Closure of scandal-ridden Esmeraldas refinery means Ecuador will have to import gasoline for domestic use

Aug 18, 2017 | 7 comments

The 45-day closure of the Esmeraldas refinery for equipment repairs means Ecuador will need to import gasoline. Because the government subsidizes the cost of gasoline for domestic use, the importation will come with a surcharge.

The Esmeraldas oil refinery.

The cost of the gasoline is in addition to the estimated $400 million necessary to repair the refinery’s catalytic cracking unit, or FCC, which is designed to maintain a constant temperature for critical refinery components. Engineers say that temperatures near the equipment range from 180 to 418 degrees Celsius, when it should average less than 100 degrees. They say the high temperatures indicate cracking has occurred in the FCC.

The refinery, operated by government-owned Petroecuador, is the focus of an on-going bribery corruption scandal. More than two dozen officials who managed contracts for upgrades at the plant have been arrested, including a former energy minister.

Workers at the plant told President Lenin Moreno Tuesday that they fear an explosion due to overheating. “I agree that the condition of the FCC creates a safety hazard and it must be repaired as quickly as possible,” the president said, adding that the expense of the work would mean an adjustment to the national budget that he submitted two weeks ago to the National Assembly.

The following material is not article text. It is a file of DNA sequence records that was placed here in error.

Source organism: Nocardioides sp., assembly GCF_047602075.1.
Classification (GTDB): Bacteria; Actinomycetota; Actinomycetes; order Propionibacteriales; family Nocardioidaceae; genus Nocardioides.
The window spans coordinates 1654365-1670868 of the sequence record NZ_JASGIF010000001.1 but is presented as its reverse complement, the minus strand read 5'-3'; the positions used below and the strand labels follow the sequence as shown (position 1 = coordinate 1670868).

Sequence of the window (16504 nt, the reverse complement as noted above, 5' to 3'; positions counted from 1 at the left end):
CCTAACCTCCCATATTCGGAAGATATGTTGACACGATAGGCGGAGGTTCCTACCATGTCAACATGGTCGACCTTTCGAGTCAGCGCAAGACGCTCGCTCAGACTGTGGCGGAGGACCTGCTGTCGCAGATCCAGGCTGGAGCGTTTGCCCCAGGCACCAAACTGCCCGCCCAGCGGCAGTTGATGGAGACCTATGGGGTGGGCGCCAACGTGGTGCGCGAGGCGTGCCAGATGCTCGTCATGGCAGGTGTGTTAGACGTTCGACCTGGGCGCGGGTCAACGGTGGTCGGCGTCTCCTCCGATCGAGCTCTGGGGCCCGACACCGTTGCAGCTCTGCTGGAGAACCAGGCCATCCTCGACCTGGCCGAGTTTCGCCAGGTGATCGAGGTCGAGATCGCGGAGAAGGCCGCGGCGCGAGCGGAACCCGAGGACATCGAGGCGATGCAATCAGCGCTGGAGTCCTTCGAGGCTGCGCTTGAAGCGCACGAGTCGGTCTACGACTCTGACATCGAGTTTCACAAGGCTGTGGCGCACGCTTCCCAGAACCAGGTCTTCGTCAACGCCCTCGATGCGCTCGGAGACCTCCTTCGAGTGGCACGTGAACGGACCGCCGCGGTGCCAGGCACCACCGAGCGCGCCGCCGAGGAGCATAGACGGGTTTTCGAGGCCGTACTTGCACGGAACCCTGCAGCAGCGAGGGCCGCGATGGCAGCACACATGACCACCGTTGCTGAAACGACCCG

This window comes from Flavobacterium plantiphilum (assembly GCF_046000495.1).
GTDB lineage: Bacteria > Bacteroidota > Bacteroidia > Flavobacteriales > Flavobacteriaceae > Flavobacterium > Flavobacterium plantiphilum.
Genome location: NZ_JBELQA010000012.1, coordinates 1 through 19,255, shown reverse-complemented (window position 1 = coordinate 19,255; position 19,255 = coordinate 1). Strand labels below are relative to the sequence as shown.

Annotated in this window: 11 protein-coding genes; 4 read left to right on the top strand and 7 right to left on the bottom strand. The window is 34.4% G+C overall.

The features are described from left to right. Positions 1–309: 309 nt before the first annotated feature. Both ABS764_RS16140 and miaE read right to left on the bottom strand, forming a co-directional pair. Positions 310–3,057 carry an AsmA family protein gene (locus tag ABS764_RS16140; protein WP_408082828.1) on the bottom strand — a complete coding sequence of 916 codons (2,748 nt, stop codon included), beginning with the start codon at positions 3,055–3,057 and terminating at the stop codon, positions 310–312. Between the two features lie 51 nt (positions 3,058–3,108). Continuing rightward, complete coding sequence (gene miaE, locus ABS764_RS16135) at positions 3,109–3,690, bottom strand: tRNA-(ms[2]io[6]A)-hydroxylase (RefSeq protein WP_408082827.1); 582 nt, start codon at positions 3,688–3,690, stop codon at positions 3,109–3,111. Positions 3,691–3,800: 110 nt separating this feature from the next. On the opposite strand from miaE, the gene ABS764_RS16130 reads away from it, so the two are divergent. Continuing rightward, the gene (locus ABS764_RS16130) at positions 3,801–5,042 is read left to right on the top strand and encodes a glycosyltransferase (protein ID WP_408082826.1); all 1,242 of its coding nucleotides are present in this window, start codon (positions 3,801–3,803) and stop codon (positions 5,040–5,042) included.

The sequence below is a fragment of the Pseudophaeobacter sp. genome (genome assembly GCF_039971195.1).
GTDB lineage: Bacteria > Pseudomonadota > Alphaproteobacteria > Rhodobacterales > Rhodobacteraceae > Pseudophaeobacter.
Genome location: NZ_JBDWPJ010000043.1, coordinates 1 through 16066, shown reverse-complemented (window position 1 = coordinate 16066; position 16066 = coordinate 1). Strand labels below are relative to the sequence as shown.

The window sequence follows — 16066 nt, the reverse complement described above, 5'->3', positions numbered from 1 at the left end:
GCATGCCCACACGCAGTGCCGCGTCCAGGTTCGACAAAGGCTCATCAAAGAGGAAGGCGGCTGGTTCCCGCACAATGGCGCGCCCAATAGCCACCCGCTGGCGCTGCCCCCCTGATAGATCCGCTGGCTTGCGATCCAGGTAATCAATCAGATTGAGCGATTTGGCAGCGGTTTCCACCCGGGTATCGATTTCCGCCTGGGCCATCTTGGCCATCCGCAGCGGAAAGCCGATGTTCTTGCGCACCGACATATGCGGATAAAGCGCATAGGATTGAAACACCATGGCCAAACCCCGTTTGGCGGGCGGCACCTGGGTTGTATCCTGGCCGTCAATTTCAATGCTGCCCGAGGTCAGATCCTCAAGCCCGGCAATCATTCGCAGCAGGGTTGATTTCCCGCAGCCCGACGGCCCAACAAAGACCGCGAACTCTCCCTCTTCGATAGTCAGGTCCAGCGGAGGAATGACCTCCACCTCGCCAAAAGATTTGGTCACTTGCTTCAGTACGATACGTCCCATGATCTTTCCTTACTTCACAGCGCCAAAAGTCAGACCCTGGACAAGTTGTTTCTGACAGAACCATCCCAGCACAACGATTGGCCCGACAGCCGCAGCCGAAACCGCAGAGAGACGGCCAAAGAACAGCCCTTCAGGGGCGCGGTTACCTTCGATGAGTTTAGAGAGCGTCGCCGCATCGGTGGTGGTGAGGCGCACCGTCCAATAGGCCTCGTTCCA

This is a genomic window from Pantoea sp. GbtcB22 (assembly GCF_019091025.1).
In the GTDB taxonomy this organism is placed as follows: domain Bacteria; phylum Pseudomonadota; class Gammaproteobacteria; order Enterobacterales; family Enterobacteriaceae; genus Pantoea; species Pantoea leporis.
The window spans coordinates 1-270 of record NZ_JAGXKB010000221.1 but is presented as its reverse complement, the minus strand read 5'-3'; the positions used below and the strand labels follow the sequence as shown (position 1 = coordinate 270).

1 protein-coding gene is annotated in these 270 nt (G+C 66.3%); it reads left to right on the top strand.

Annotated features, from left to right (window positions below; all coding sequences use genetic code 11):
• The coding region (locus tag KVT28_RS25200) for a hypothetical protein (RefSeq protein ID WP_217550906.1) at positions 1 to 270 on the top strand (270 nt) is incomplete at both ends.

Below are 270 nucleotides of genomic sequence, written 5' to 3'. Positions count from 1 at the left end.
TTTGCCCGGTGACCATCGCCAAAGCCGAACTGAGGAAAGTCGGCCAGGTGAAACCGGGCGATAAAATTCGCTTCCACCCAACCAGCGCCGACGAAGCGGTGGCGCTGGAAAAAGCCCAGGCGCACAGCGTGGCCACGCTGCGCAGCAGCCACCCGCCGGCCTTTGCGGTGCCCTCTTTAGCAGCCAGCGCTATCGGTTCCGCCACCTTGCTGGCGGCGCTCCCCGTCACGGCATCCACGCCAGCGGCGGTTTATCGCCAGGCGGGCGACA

During his tour of the refinery, Moreno expressed anger at the “greedy scoundrels” who managed a $2 billion upgrade of the plant from 2012 to 2016. “The corruption cost the country hundreds of millions of dollars and since many of those managing the project were accepting bribes, they were not concerned about the quality of the work being done. Now, we are forced to pay a high price.”

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Energy Minister Carlos Perez said that the date the facility will be shut down will be determined in the coming days.

Problems at the refinery are a new political battleground between Moreno and supporters of former president Rafael Correa. Vice President Jorge Glas, who oversaw the upgrade of the facility during the Correa administration, claims that the work was completed satisfactorily despite the corruption.

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